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Applying the FTC to an arbitrary solution of the Schrodinger equation

  1. Jan 23, 2012 #1
    Suppose you've got a function [itex]\psi(t)[/itex] that satisfies [itex]i\dot \psi = H \psi[/itex] for some self-adjoint Hamiltonian [itex]H[/itex]. I'd like to apply the fundamental theorem of calculus to this guy and write something like
    \psi(t) - \psi(0) = \int_0^t \psi'(s)ds.
    Can I do this, given only the very bare conditions I've placed on [itex]\psi[/itex]? Or are there some other things I'd need to assume about [itex]\psi[/itex] to make it kosher?
  2. jcsd
  3. Jan 23, 2012 #2
    I'm not sure about whether the time-derivative of the wave function must be continuous with respect to time; I suspect it does, only because for each energy in the spectrum the associated time dependence is an exponential function, so we're dealing with a linear combination of exponential functions if the energy spectrum is discrete or at worst an integral of an exponential function with respect to dE if the energy spectrum is continuous. So let me talk about space is instead. In order for the fundamental theorem of calculus to fail to apply with respect to position, the set of discontinuities of the derivative must have positive measure. And the derivative of the wavefunction can only be discontinuous at a point if the Hamiltonian is infinite. So to construct a situation where a wavefunction fails to obey the FTC, we could contruct something absurd like a potential that is an uncountable sum of delta functions, so that it is infinite on the Fat Cantor set (so that the wave function becomes something like Volterra's function.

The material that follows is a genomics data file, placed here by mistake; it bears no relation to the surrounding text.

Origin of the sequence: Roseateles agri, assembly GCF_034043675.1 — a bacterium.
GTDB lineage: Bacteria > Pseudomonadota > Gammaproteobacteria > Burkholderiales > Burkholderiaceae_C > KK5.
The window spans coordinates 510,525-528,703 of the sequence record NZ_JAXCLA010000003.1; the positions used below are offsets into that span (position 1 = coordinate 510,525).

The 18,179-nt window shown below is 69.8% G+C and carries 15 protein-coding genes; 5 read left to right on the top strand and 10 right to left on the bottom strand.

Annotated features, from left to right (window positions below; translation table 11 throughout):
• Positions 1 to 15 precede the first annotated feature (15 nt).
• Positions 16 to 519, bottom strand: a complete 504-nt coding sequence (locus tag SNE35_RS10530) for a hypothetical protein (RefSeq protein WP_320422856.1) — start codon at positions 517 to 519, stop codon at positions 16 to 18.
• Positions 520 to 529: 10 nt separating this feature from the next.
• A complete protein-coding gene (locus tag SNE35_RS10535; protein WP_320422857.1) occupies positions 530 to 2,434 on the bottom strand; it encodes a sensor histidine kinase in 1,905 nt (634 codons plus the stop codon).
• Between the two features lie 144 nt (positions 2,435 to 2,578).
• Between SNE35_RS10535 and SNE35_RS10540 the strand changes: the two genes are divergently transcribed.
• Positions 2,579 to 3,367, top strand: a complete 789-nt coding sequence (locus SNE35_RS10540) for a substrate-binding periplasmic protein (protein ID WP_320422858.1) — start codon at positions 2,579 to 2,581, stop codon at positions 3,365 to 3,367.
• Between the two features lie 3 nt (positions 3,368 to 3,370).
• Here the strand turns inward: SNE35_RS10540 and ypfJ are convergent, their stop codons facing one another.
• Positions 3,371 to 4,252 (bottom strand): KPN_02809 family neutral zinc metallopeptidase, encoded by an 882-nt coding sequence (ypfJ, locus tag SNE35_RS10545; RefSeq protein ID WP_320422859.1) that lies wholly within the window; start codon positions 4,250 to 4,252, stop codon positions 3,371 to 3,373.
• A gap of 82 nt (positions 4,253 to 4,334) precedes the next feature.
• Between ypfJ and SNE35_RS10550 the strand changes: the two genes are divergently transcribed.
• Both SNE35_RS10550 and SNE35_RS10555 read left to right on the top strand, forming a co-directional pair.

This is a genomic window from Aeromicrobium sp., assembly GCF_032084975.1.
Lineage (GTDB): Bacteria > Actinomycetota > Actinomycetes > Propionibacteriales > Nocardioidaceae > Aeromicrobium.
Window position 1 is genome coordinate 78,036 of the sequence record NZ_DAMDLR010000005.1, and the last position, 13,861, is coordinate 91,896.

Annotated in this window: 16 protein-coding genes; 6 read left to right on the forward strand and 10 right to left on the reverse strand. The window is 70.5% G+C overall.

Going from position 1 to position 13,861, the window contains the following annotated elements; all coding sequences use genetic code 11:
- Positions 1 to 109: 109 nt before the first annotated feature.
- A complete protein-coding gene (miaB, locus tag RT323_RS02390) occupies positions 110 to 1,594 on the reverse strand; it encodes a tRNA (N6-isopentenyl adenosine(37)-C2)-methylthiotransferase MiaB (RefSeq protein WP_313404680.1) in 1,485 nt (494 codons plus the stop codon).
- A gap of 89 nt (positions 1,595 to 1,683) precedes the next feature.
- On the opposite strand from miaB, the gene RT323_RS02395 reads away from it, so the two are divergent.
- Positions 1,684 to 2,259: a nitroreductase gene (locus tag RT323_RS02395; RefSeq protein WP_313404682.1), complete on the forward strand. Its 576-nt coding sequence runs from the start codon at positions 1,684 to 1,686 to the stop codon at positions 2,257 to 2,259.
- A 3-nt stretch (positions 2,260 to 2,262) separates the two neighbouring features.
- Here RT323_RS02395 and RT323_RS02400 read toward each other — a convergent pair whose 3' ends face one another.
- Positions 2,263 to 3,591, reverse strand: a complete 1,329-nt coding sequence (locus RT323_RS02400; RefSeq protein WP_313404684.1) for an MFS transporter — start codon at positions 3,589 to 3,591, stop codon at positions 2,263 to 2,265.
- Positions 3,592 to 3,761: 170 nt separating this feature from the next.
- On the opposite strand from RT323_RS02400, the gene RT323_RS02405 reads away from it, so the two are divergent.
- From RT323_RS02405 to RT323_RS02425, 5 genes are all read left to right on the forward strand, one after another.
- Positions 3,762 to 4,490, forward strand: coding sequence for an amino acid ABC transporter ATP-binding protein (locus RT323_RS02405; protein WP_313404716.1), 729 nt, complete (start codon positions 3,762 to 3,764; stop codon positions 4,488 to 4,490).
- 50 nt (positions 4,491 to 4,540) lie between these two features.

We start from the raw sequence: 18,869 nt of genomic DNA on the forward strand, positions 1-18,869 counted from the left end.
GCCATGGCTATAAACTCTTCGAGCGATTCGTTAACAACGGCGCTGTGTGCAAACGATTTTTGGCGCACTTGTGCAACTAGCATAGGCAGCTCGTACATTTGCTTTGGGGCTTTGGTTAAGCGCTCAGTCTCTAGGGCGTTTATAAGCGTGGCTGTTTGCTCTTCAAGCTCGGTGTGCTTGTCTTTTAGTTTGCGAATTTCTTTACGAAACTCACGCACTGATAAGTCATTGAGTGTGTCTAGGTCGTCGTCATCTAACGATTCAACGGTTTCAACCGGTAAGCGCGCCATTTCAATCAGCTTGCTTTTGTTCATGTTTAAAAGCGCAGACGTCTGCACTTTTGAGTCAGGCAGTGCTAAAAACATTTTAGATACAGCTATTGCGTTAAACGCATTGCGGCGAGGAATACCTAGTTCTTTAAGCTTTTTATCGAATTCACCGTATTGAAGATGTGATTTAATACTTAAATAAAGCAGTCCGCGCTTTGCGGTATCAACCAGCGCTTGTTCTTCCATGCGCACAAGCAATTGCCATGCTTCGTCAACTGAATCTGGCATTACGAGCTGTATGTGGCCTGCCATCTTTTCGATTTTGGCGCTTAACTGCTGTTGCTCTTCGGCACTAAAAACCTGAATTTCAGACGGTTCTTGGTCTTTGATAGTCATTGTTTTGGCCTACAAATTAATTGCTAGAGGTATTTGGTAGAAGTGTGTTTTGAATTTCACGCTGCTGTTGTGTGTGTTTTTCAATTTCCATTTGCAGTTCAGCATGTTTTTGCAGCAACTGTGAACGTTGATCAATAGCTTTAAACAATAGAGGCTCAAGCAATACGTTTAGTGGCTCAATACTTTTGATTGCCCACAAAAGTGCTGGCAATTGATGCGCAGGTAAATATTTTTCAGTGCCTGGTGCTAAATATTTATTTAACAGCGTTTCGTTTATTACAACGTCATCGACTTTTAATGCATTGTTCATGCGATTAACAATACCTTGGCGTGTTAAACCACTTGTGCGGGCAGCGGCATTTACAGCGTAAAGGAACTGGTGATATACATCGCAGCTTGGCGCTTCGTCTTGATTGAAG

4. Jul 28, 2012 #3
    I'm a bit less sanguine about this answer than I was a few months ago. Does anyone know whether the notion of an "uncountable sum of delta functions" can be made precise?
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